Legislature(2021 - 2022)ADAMS 519
05/13/2021 01:30 PM House FINANCE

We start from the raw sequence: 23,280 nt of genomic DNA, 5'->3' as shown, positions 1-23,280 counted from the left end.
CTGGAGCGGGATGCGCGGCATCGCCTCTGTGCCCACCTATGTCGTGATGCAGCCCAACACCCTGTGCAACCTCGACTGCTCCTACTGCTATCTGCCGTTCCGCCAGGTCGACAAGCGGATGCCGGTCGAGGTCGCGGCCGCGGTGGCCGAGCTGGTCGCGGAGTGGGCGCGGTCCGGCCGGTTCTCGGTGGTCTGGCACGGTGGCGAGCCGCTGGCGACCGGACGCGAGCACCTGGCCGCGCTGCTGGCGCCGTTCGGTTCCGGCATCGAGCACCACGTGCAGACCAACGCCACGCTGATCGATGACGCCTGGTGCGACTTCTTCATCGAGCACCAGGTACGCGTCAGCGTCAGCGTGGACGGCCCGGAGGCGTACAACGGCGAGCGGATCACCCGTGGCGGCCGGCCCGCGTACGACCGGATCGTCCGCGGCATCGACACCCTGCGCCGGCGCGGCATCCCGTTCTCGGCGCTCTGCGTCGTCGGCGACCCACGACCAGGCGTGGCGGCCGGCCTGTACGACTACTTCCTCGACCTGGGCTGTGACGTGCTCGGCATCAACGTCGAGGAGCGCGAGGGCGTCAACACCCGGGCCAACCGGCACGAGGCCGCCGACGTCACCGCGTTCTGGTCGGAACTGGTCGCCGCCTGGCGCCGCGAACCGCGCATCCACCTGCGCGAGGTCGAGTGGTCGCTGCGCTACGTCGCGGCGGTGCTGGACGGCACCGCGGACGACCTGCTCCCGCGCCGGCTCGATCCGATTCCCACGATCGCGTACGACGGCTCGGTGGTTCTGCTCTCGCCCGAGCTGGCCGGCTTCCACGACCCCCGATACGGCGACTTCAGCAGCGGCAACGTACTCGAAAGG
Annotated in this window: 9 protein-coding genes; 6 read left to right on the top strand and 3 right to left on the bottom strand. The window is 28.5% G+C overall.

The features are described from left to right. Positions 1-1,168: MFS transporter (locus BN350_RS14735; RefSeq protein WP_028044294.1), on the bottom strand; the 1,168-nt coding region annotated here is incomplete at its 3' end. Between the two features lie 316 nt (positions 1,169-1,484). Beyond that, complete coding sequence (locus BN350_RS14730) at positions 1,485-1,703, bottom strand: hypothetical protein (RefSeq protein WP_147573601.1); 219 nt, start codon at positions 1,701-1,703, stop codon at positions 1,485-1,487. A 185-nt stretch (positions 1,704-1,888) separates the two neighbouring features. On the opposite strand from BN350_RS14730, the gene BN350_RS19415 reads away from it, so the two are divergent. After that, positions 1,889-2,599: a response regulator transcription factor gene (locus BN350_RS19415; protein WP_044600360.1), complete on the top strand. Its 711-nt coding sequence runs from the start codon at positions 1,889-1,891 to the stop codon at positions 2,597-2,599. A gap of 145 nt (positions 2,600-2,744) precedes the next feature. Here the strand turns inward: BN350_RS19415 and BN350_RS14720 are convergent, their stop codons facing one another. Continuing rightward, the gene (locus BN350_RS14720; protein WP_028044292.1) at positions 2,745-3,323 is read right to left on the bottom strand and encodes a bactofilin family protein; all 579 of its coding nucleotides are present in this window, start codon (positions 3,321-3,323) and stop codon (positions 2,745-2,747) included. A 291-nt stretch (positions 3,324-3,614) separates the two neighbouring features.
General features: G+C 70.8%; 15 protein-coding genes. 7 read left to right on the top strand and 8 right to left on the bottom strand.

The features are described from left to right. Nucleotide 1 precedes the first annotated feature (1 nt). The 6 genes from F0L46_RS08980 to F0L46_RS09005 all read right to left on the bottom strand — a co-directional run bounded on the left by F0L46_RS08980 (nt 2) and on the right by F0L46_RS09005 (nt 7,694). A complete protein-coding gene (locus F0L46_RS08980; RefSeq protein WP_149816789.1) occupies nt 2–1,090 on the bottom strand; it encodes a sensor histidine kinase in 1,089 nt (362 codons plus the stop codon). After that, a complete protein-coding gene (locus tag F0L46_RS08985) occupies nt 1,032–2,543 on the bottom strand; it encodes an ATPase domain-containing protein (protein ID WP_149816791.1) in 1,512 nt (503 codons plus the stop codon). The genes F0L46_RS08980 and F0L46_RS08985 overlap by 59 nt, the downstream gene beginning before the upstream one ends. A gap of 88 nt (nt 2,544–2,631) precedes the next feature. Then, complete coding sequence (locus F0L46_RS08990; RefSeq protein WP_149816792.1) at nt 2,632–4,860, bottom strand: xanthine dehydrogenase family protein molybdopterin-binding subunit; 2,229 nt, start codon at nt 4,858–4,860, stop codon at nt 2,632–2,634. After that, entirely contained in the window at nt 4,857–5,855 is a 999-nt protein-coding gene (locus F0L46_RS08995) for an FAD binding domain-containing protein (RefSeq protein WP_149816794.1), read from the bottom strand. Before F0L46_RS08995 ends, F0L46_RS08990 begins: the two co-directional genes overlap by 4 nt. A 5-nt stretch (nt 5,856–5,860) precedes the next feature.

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HOUSE FINANCE COMMITTEE May 13, 2021 3:15 p.m. 3:15:13 PM CALL TO ORDER Co-Chair Merrick called the House Finance Committee meeting to order at 3:15 p.m. MEMBERS PRESENT Representative Neal Foster, Co-Chair Representative Kelly Merrick, Co-Chair Representative Dan Ortiz, Vice-Chair Representative Ben Carpenter Representative Bryce Edgmon Representative DeLena Johnson Representative Andy Josephson Representative Bart LeBon Representative Sara Rasmussen Representative Steve Thompson Representative Adam Wool MEMBERS ABSENT None ALSO PRESENT Representative Adam Wool, Sponsor; Ashley Carrick, Staff, Representative Wool; Neil Steininger, Director, Office of Management and Budget, Office of the Governor. PRESENT VIA TELECONFERENCE Rose Feliciano, Internet Association, Seattle, WA; Benjamin Palmer, Enterprise Holdings, California; Mark Ha, Self, Anchorage; Sean Vinck, Senior Counsel, Turo Inc., San Francisco, California; Carl Szabo, NET Choice, Washington, DC; Nicole Reynolds, Deputy Director, Tax Division, Department of Revenue; Jeffrey Schmitz, Director, DMV, Anchorage. SUMMARY HB 90 VEHICLE RENTALS & VEHICLE RENTAL NETWORKS HB 90 was HEARD and HELD in committee for further consideration. SB 55 EMPLOYER CONTRIBUTIONS TO PERS SB 55 was REPORTED out of committee with a "do pass" recommendation and with Co-Chair Merrick reviewed the agenda for the meeting. HOUSE BILL NO. 90 "An Act relating to rental vehicles; relating to vehicle rental networks; relating to liability for vehicle rental taxes; and providing for an effective date." 3:15:58 PM REPRESENTATIVE ADAM WOOL, SPONSOR, introduced the bill. He reported that the bill endeavored to apply the same statewide vehicle rental tax that was currently in place for rental cars and apply it to peer to peer vehicle rental networks. Turo was only one of many peer to peer rental companies. He explained how a peer to peer rental worked. When a private individual wished to rent their car to another individual the person used a technology platform that listed your car on the internet via an app. The renter paid through the app and the vehicle owner received a share of the rental charge from the app company. The legislation added a tax to the rental charge. The person renting the car paid the tax. He described it as a level playing field bill that treated all rental companies the same. The Municipality of Anchorage recently passed a law adding vehicle rental network tax to its existing municipal vehicle rental tax of 8 percent. He added that the state rental tax was 10 percent. The bill would apply the same tax for the state. He indicated that the tax structure was like Airbnb. The Airbnb owner had to pay a bed tax to the municipality and the person renting the room had to pay the tax. He noted that there was no statewide bed tax. Someone ride sharing through Uber had to pay municipal sales tax that was passed on to the rider, the same as via taxicab. He reported that 29 states taxed vehicle rental networks. He emphasized that Turo or other networks did not pay the tax, the person who rented the vehicle paid the tax. He spoke of friends he knew in Fairbanks who purchased multiple cars in order to rent them privately through Turo or other entities. The individuals were operating a small car rental outfit and making significant profits. He relayed that currently there was a rental car shortage and over half of the 14 Turo listings he observed in Anchorage were from owners listing multiple cars. He considered those scenarios businesses and believed that taxes should be paid. He emphasized that HB 90 created equity; since the state had a vehicle rental tax the state should have a statewide peer to peer rental tax. 3:21:59 PM Representative Josephson noted Representative Wool stated there were 14 cars listed on Turo in Anchorage. He wondered how the state vehicle rental tax would increase by 10 to 30 percent with such a small selection of vehicles. Representative Wool indicated his statistics were based on a one day snapshot; a more thorough analysis was necessary. He elaborated that there had been a previous testifier who thought there were hundreds of cars listed on Turo in Alaska. Representative Josephson cited Anchorage's tax of 8 percent for vehicle rentals and the bill added 10 percent that made the total tax 18 percent. Representative Wool responded that currently the state vehicle rental tax was 10 percent and Anchorages was 8 percent. He calculated that currently a person who rented from a company such as Avis in the city of Anchorage was paying 18 percent in tax. However, the same individual currently renting from Turo in Anchorage only paid the 8 percent municipal tax. He noted that Wasilla had no vehicle rental tax, therefore, no taxes were paid. 3:24:26 PM Representative Josephson stated that he was in the happy position of being totally indifferent to the industry. However, he wondered what effect the bill would have on the network business model. Representative Wool hypothesized that if a vehicle was rented for $100 HB 90 added $10, the bill to the customer was $110. He reiterated that the bill places private vehicle rentals on a more level playing fields as traditional vehicle rentals. Ultimately, it made the rental rate equal. Representative Josephson indicated he used Airbnb to save money. He thought the bill could discourage someone from renting from vehicle rental networks. Representative Wool argued that the Turo cars were likely rented at market rates, and he doubted that Turo cars were necessarily less expensive. He added that the model did not employ people and there were not the added expenses such as the traditional brick and mortar business. He guessed that the vehicle network user could absorb the 10 percent tax and lower the rate slightly. He supposed it was similar to Airbnb where some listings were cheaper than hotels and some were more expensive. He had not done a full analysis of the industry. Co-Chair Merrick noted Representative LeBon had joined the meeting. 3:27:33 PM Representative Rasmussen shared information she received from a vehicle rental network company. She relayed that individual residents of Alaska choose to make their car available through a platform and these hosts pay all associated costs for the maintenance of their vehicle, the platform does provide liability when the vehicle is being shared. She thought that the big difference was that individual Alaskans were not AVIS or Hertz. She had heard from a constituent who used the platform that $10 made all the difference in terms of buying diapers and baby food. She believed that taking 10 percent made a difference. She determined that the business model was different from that of rental car companies. Representative Wool reiterated that the customer paid the tax, not the mom purchasing diapers. He stressed that many people renting vehicles through the Turo app had multiple vehicles and were not mom and pop scenarios that used it to pay housing costs. In fact, in order to be on Turo, a person had to have a nice car, in good condition and many people purchased cars solely to lease through Turo. The tax would be the onus of the renter rather than the owner of the vehicle. He reminded Representative Rasmussen that Anchorage had already implemented an 8 percent tax on network rentals. Representative Rasmussen understood the renter ultimately paid the tax. She deemed that for the private folks to compete, it may mean that they had to lower the price due to the additional tax. She argued that it would be unfortunate if the legislature did not consider the unintended consequences. Representative Wool voiced that several questions would be answered by the presentation. He suggested that a business model of a privately owned vehicle was less onerous than the business model of an established company with many expenses. 3:31:55 PM Representative Thompson had some of the same concerns presented by Representative Rasmussen. He had received several calls concluding that the bill was a poor idea during the period of recovery [from the COVID 19 pandemic]. He thought the bill would presently hurt the economy and suggested it would be better to consider the bill next year. Representative Carpenter understood the fairness argument. He thought the traditional vehicle rental car tax could be adjusted to the same rate as the network tax. 3:33:16 PM ASHLEY CARRICK, STAFF, REPRESENTATIVE WOOL, introduced the PowerPoint presentation: "HB 90: Private Vehicle Rental Networks." She suggested that some of the slides would clarify some of the points brought up in the discussion. She began with slide 2: "Definitions:" Vehicle Rental Business: Traditional car rental OR Peer-to-Peer Rental Examples: Alamo, Enterprise, Turo, Getaround, etc. Vehicle Rental Business: Digital network including the applications, software, or system offered by a vehicle rental business Examples: The app used to rent through Turo 3:34:14 PM Ms. Carrick reviewed slide 3 titled States Where DOR Have Determined Vehicle Rental Networks to Be Taxable. She delineated that the map portrayed the 16 States including Alaska that had a Department of Revenue which had determined Vehicle Rental Network businesses were taxable. The Walker Administration had a position statement regarding the topic, but the Dunleavy Administration did not. The sponsor requested a legal opinion on whether the states current vehicle rental tax could be applied to rental networks. She relayed that the opinion stated that the current statute was broad enough to apply to rental networks. However, the sponsor felt that the bill provided a more definitive statute. She reported that an ordinance in Anchorage had applied a tax on peer to peer car rentals that was 8 percent on both vehicle rentals and network rentals and added a new definition for a hosting platform. 3:35:51 PM Ms. Carrick continued to slide 4 titled States Where Vehicle Rental Networks are Collecting Tax. The map depicted the 29 states currently applying rental taxes to vehicle rental networks. She reiterated that Alaskas current tax rates were 10 percent for vehicle rentals and 3 percent for Recreational Vehicles (RV). Historically, vehicle rental tax revenue was approximately $10 million, which could increase 10 percent to 30 percent with the addition of vehicle rental networks. She explained that the 10 to 30 percent estimate was a rough estimate based on the number of network platform vehicle rentals available. She revealed that in 2018, the Department of Revenue (DOR) under the Walker Administration, filed a lawsuit against Turo because it refused to provide any information regarding the amount of business it conducted in the state or the vehicle owners who used to platform to collect the tax. Therefore, the tax estimate was rough. The state did not currently know how many people were renting through platforms and how much income they made in the state. 3:37:48 PM Co-Chair Merrick noted Representative Edgmon had joined the meeting. Ms. Carrick spoke to Slide 5 titled Different Standards for The Same Model. She pointed out that traditional car rental and peer to peer networks had the same business model with different tax burdens and were not contributing to Alaskas economy similarly. She noted that networks rented vehicles and provided insurance protection. They sold ancillary products such as GPS and child seats and both had app based technology. She reiterated that the tax applied to the person renting the vehicle. The business model aligned with other app-based industries such as Airbnb and Uber. All app-based companies employed a similar argument when voicing opposition to being taxed. However, peer to peer (P2P) networks were clearly operating in Alaska, despite having headquarters in other states and were profiting off Alaskans. Additionally, she obtained a legal opinion stating that the networks were liable to pay a vehicle rental tax. 3:40:00 PM Representative LeBon offered a hypothetical situation where someone leased a vehicle to a bed and breakfast owner for a daily flat-rate. He asked if any tax applied to the scenario. 3:41:00 PM Representative Wool stated that he was not a lawyer. He noted that state law indicated that if a person rented a vehicle for any reason, they were liable for the tax. He suggested that if a person was making money from someone else using a person's car it would be considered a rental business. He elucidated that the state had a similar problem with Uber; technically the users were liable for a tax, but it was difficult to find the users. The state requested the information from Uber who declined, so the only way to collect the tax was to tax Uber. He discussed the fairness issue. He reported that Airbnb was not exempt and paid a bed tax. Airbnbs were still less expensive than hotels and the Airbnb rental owners were able to pay the tax and remain solvent. He shared that he had many friends that rented out their home or cabin in Fairbanks, paid the bed tax and were still profitable. He added that many communities were taxing online sales and it saved several communities during the pandemic. Online shopping increased with people staying at home and the revenue gained with the online sales tax helped many local economies. He compared the vehicle network tax to the examples he provided and asserted that the tax was not punishing anyone. He argued that whoever was renting their car and applied the state sales tax could remain in business. Representative LeBon supposed that if the Bed and Breakfast included the vehicle use built into the business model, then tax would be collected indirectly through the bed tax on the vehicle. 3:44:17 PM Representative Thompson was aware that the states current car rental tax was adopted in the late 1980s and contained a provision that the revenues would be used to promote tourism. He wondered if the current legislation would do the same. Representative Wool responded that such a provision would be decided by the committee. 3:45:23 PM Representative Josephson asked if DOR took a position on whether the vehicle rental networks should be taxed. Ms. Carrick answered that the current administration did not hold a position regarding taxing vehicle rental networks. She reiterated that the prior administration held the position that the networks should be taxed. She noted that the legislative legal opinion did indicate that companies like Turo should hold an Alaskan business license. Representative Josephson deduced that under the bill the networks would have to essentially play ball and could no longer declare not knowing who their subscribers were. Ms. Carrick offered that HB 90 added clarity or teeth to statute that already existed that vehicle rental networks were obligated to pay the tax. 3:47:10 PM Co-Chair Merrick OPENED public testimony. ROSE FELICIANO, INTERNET ASSOCIATION, SEATTLE, WA (via teleconference), opposed HB 90. She shared that she represented over 40 of worlds leading internet based companies. She voiced that peer to peer car sharing was a different business model from rental car companies. The platform did not own the vehicles and the cars were owned by individuals who used the platform. There were individuals who were able to purchase two cars to generate income. She was unsure why Representative Wool would want to impose a tax on a service that bolstered tourism. She hoped peer to peer car rentals would help fill the gap left by the current car rental shortage. She opined that the bill would make it impossible for hosts to offer cars and would hurt tourism. She questioned some of the information in the sponsors presentation. She relayed that if a state had a sales tax, the peer to peer platform charged a sales tax on every transaction. She felt disappointed that the peer to peer companies had not had the chance to provide input on the legislation. Co-Chair Merrick deduced that if all the rental cars were taken, Turo would be a good second choice and due to the lack of rental cars the business would go to vehicle network rentals. Ms. Feliciano agreed with the statement. She added that traditional vehicle rentals had restrictions on use and peer to peer rentals did not. 3:51:28 PM BENJAMIN PALMER, ENTERPRISE HOLDINGS, CALIFORNIA (via teleconference), spoke in support of the bill. He shared that the company was a privately held family owned company with the Enterprise/Alamo national brands and operated in Alaska since 1989. He voiced that HB 90 clarified that Alaskas rental car tax applied to rentals regardless of how they were rented. The tax was paid by the renter and was something all customers in Alaska should expect when renting a car. The legislation created a level playing field and ensured that the states general fund would not loose income from network transactions. 3:52:37 PM MARK HA, SELF, ANCHORAGE (via teleconference), testified against the bill. He was in the Airbnb business but was speaking on behalf of his friend who rented their cars privately through Turo to earn extra income. He suggested that rental companies had other opportunities to lower the costs of doing business including tax breaks. He viewed the bill as an opportunity for industry to take a few dollars from a guy's back pocket. 3:54:37 PM SEAN VINCK, SENIOR COUNSEL, TURO INC., SAN FRANCISCO, CALIFORNIA (via teleconference), spoke in opposition to HB 90. He listed 9 states that enacted statutes governing peer to peer car sharing but did not tax them. He relayed that there were states that applied a separate and lower tax rate for peer to peer car sharing versus traditional car rentals. He emphasized they were 2 separate industries with dramatically different business models. He also pointed out that the need for the legislation proved that the current vehicle rental tax statute did not apply to peer to peer rentals. He argued that rather than clarify statute, HB 90 promoted ambiguity and confusion because it failed to address a basic question regarding whether peer to peer rentals were the equivalent of a multinational rental car company. He believed that the bill did nothing to provide clarification to his point. 3:57:13 PM Representative Josephson asked Mr. Vinck about the taxes that did apply to peer to peer rentals in other states. Mr. Vinck maintained that the mentioned states enacted laws that exempted vehicle networks from rental taxes. However, many of the states applied sales and use taxes, but the tax under discussion was an industry specific tax. He characterized it as a rental car excise tax. He stressed that his point was the states listed found it was not appropriate public policy to apply the exact same transactional tax as traditional car rentals. 3:58:09 PM Representative Josephson commented that he cited the slide that stated that 29 states currently had a tax on vehicle rental networks. 3:58:29 PM Representative Wool asked whether Turo had an active corporate business license in Alaska assuming Turo had clients in the state. Mr. Vinck answered in the negative. He added that Turo did not have clients but did have both guest and hosts that utilized the platform. Representative Wool acknowledged the difference in semantics and offered that what Turo called sharing a car was considered renting a car. He pointed out that if a person came to Alaska and found a car through the Turo App, paid money to rent the car, the car owner received some funds and Turo corporation received funds from the transaction that happened in Alaska. He reasoned that Turo should hold a business license in the state where it was making money. He asked if Mr. Vinck thought Turo should not have a business license in the state where it was earning revenue. Mr. Vinck replied that the issue he was addressing was vehicle rental tax and did not answer the question. 4:00:21 PM CARL SZABO, NET CHOICE, WASHINGTON, DC (via teleconference), spoke in opposition of HB 90. He argued that people were hurting because of Covid-19 and believed that it was not the right time for any consideration of a new tax on the people of Anchorage. He stated that the state had a budget surplus. He offered that the slide stating 29 states had a tax on car sharing platforms like Turo was not entirely accurate. He related that most of the states were applying an excise tax and not a rental tax. He stated that no state applied exactly the same tax to peer to peer car rentals as vehicle rentals. He voiced that rental car companies were not the same as car sharing. He indicated that Enterprise and Hertz owned hundreds of cars in many locations in the state and vehicle networks did not own any cars. He reiterated that the state earned $10 million annually from rental cars. He stated that rental car companies enjoyed a $1.9 million windfall payback on line 26 [page 3] of the bill, "vehicle licensing cost recovery fee". He indicated the fee applied to car rental companies but not to citizens when they share their cars. He wondered whether the tax would be applied retroactively if the bill was merely a clarification of statute. He opined that it was a new tax and believed that at present it was wildly inappropriate. Co-Chair Merrick clarified that a budget surplus was calculated before a Permanent Fund Dividend (PFD) was paid. Therefore, if the state paid a dividend in the current year the state would incur a deficit. Representative Josephson was troubled when he heard Mr. Szabo state that "it was not the right time for a tax. He asked if Mr. Szabo had ever testified in favor of a tax. Mr. Szabo replied that typically he was not in favor of new taxes. He thought if the state was going to apply taxes fairly and equally it should not apply the same vehicle rental tax to peer to peer rentals. He did not believe the tax was fair. 4:04:58 PM Co-Chair Merrick CLOSED public testimony. Co-Chair Merrick indicated the committee would review the fiscal notes associated with the bill. 4:05:25 PM NICOLE REYNOLDS, DEPUTY DIRECTOR, TAX DIVISION, DEPARTMENT OF REVENUE (via teleconference), relayed that the Department of Revenue (DOR) fiscal note [FN 2 (REV)] was indeterminate. She relayed that the division lacked enough reliable data to estimate the revenue impact of expanding the taxpayer base. The division expected that the bill would have a positive effect on revenue. Co-Chair Merrick inquired whether the reason for not having enough information was due to the peer to peer vehicles not disclosing the information. Ms. Reynolds responded in the affirmative. 4:06:31 PM JEFFREY SCHMITZ, DIRECTOR, DMV, ANCHORAGE (via teleconference), relayed that the Department of Administration (DOA) zero fiscal note had no financial impact for the Division of Motor Vehicles. 4:07:23 PM Representative Wool understood the pushback from internet companies who wanted to keep the transactions cheaper than transactions in brick and mortar businesses. He shared that he had previously carried a different bill regarding Uber. He had received pushback on different aspects of the bill, yet it was adopted, and Uber operated in Alaska. He thought that taxies and Uber were not that different, nor were Airbnb or Hotels. He mentioned that the municipalities could presently tax for internet sales as well as traditional sales. He voiced that they all offered essentially the same services and the same standards should be applied. He felt the same way about rental cars and vehicle rental platforms. He reiterated that it was essentially the same service. He addressed the question whether it was a good time to apply a tax. He was unsure but noted that no one was talking about reducing the cruise ship head tax. He stated that presently the vehicle rental networks were liable for the tax, but the state had no way to collect it. He believed the vehicle rental tax should be applied evenly across the board. He thought the peer to peer model was great and he would happily charge his customer an extra 10 percent tax for the state. He thought the revenue generation was beneficial. Co-Chair Merrick indicated amendments were due by 6:00 pm on Saturday, May 15, 2021. HB 90 was HEARD and HELD in committee for further consideration. SENATE BILL NO. 55 "An Act relating to employer contributions to the Public Employees' Retirement System of Alaska; and providing for an effective date." 4:11:19 PM NEIL STEININGER, DIRECTOR, OFFICE OF MANAGEMENT AND BUDGET, OFFICE OF THE GOVERNOR, thanked the committee for hearing the bill. He introduced the PowerPoint presentation: "SB 55 - Employer Contributions to PERS." began with slide 2 titled HB75 Employer Contributions to PERS: Removes cap on Public Employee Retirement System (PERS) payroll contributions made by the State of Alaska as an employer. ? Continues to fully fund the state's obligation to the PERS system. Applies only to the State of Alaska, does not impact other PERS employers. ? Does not impact Teachers Retirement System (TRS). ? Does not change retiree or active employee benefits. ? No change to employee contributions. ? Does not reduce employer contributions to PERS. ? Allows for full cost share with federal programs and other sources used to fund state programs, thereby reducing general fund expenditures by $25.7 million in FY22. 4:13:17 PM Mr. Steininger provided a background of Alaska's retirement obligations on slide 3 titled HB75 Background: Alaska's Retirement Obligations: ? The PERS unfunded liability was estimated to be $4.6 billion in FY20. ? Current annual cost to pay down the unfunded liability is split between employer contributions and the state assistance payment, or "on-behalf" payment: O Employer contributions (22%) on employee salaries mixed fund sources. O On-behalf payments for Municipalities and other PERS employers 100% UGF. O On-behalf payment for State of Alaska as an employer 100% UGF. ? This bill addresses the on-behalf payment for State of Alaska as an employer. 4:14:37 PM Mr. Steininger continued to slide 4: "State of Alaska PERS On-Behalf Payments:" In 2008, the legislature established a uniform rate for payroll contributions for all PERS employers 22%. The State of Alaska is required to pay the difference between capped employer payroll contributions and the full actuarial liability (30.11% in FY22). Called the state assistance or "on-behalf" payment. For FY22, the total on-behalf payment to PERS is $193.5m (UGF). $95.7m of that amount is made by the state on behalf of itself. The remaining $97.8m is made on behalf of 153 other active PERS employers. He explained that the other active Public Employees' Retirement System (PERS) employers were municipalities and school districts throughout the state. 4:15:57 PM Mr. Steininger reviewed slide 5 titled HB 75 State of Alaska as an Employer Retirement Obligation Current Law. He explained that currently the state payroll contribution was 22 percent of payroll totaling $246.3 million. The state made the $95.8 million on-behalf payment with unrestricted general funds (UGF). The slide showed the breakdown in types of funding; Undesignated General Funds (UGF), Designated General Fund (DGF), Other, and Federal Receipts. He noted that the total retirement obligation was $342.2 million, which $202 million or 59 percent was comprised of UGF. He examined slide 6 titled "HB 75 State of Alaska as an Employer Retirement Obligation Proposed Law." He elucidated that by uncapping the 22 percent and allowing the full 30.11 percent to be charged to state payroll, the state still paid the full contribution, but the state could apply the 30.11 percent to the other fund sources. Consequently, eliminating the commiserate increases in UGF that was apparent on the prior slide. He pointed out that under the proposed law the total UGF was $176.4 million or roughly 50 percent of the total $349.8 million cost, which was a net reduction of $25.7 million in UGF costs to meet the same obligation. He qualified that the $25.7 million was only the savings realized in the first year. Savings would grow over time because as indirect charges were charged to federal programs the state had to provide justifications for the costs. The different programs were on different schedules for providing the information to the federal agencies on the way the state charged indirect costs to the programs. He added that some federal agencies would allow the change in the first year and some would take up to three years to implement the changes due to the way the state interacted with the federal agencies to justify the programs costs. Some programs capped the amount charged to the grants and savings could not be realized in those cases. He relayed that OMB analyzed various federal programs that the state charged for payroll and found that the state could offset the costs with UGF to ensure the programs were not harmed and still realized the $25.7 million in savings. Over the next several years as state agencies renegotiated the cost allocation agreements with federal partners, the savings number will increase in the outyears. 4:19:47 PM Representative Josephson wanted to make sure that if an agency received $100 million in federal matching funds, the service would not be diminished because whatever the service was would become part of the PERS liability. Mr. Steininger replied that it was something that OMB worked on in the production of the fiscal note. He explained that if the fixed grant amount, such as the $100 million example, could not be adjusted for changes in costs such as for PERS than the state would not be able to collect additional money from the federal grant. He furthered that as OMB calculated the fiscal note, it identified federal programs that had a fixed dollar value to ensure that OMB was not hampering the ability to perform the work under the grant. He delineated that as departments identified fixed dollar programs OMB adjusted the fiscal note down because the federal receipts could not be collected. Currently, the full amount of the costs was covered by UGF, so where the costs could not be covered UGF was used. The bill was necessary to capture additional federal revenues on grants that could be increased as costs increased. 4:22:31 PM Representative Josephson ascertained that there had been a lost opportunity over the years and the bill was trying to capture the opportunity and benefit from it. Mr. Steininger agreed with the statement. 4:22:57 PM Mr. Steininger continued to the spreadsheet on slide 7 titled HB75: FY 2022 Budget Impact. He explained that the provisions shifted the $100 million cost from the language section of the operating budget and moved it into the state personal services line. It would appear as a $1 million increase in all funds to state agency payroll. He conveyed that it was not an actual increase, it was simply shifting a cost from one part of the budget to another. The slide depicted where the cost would apply in each agency. He could provide further detail by budget component or program. He provided a handout in the bill file that provided more information regarding the offsets [titled HB75 FY 2022 Budget Impact Handout A (copy on file)]. 4:24:46 PM Representative Josephson looked at slide 7 on the Department of Commerce, Community and Economic Development (DCCED) line. He inquired whether professional licensing fees would increase. Mr. Steininger responded that it was an area in which fees would have to be revisited and possibly recalculated. It was one area that the department looked at to determine if the current fee collections could cover the related costs of the program without adjustment to the fee or what amount could be accommodated over time. He assured that the implementation of the change would not result in excessive changes to fees. 4:26:14 PM Mr. Steininger advanced to the graph on slide 8 titled "Historical PERS Contribution Rates." The slide illustrated the on-behalf payment or actuarial rate of the state's PERS contribution. He elaborated that the on-behalf portion was the difference between the blue line at 22 percent and the orange line representing the actuarial rate. The bill was trying to address the difference between the two lines. He noted the variability in the rates and pointed out that at its peak the actuarial rate was 38.4 percent compared to the current 30.1 percent. The on-behalf payment rose and fell with the actuarial rate each year. If SB 55 was enacted, some of the variable amount would be moved into the personal service line of the state agency operating budget. He alerted the committee that in future years the committee would encounter salary adjustment change records to accommodate the variability. It would simply shift to agency operations versus the language section of the operating budget. 4:28:08 PM Representative Wool asked about the on-behalf payment made by the state. He wondered if the bill would alter anything for the municipalities. Mr. Steininger answered in the negative. He indicated that OMB limited the focus of the bill to where there was a benefit to the state. He clarified that there was a benefit to the state but not to the municipalities. Representative Wool thanked Mr. Steininger for the clarification. 4:29:28 PM Co-Chair Merrick OPENED public testimony. 4:29:36 PM Co-Chair Merrick CLOSED public testimony. Co-Chair Merrick asked Mr. Steininger to address the fiscal notes. Mr. Steininger indicated that the Department of Administration fiscal note [FN 5 (ADM)] was prepared by the Division of Retirement and Benefits. He explained that since the bill impacted the PERS system it was an actuarial fiscal note. He pointed to the additional $200 thousand cost. He noted that in the current system, the state assistance payment was made in a lump sum at the beginning of the fiscal year. Moving it to the personal services line meant the payments would be made monthly with payroll. He expounded that there was a little bit of an investment loss by not having a lump sum payment applied at the beginning of the year; thus, the pension system earned slightly less. The $200,000 cost was significantly less than the state GF savings. 4:30:55 PM Mr. Steininger reported that fiscal note 4 [FN4 (State Retirement Payments)] FN 4 was prepared by OMB. He explained that it reflected the consolidation of many budget transactions in every place where there was a state employee in the budget. It was the aggregate of applying the 8.11 percent to get to the 30.11 percent costs for PERS contributions to state employee payroll. He noted the mix of fund sources and the distribution of the roughly $100 million in costs in FY 2022. 4:31:44 PM Mr. Steininger indicated that the fiscal note [FN 3 (State Retirement Payments)] was prepared by OMB and reflected the reduction to the language section of the operating budget where the state assistance payment was made and was added back in fiscal note 4. 4:32:14 PM Co-Chair Merrick thanked Mr. Steininger for finding the cost savings. 4:32:32 PM AT EASE 4:32:56 PM RECONVENNED Representative Rasmussen MOVED to report SB 55 out of Committee with individual recommendations and the accompanying fiscal notes. There being NO OBJECTION, it was so ordered. SB 55 was REPORTED out of committee with a "do pass" recommendation and with Co-Chair Merrick reviewed the agenda for the following day. ADJOURNMENT 4:33:44 PM The meeting was adjourned at 4:33 p.m.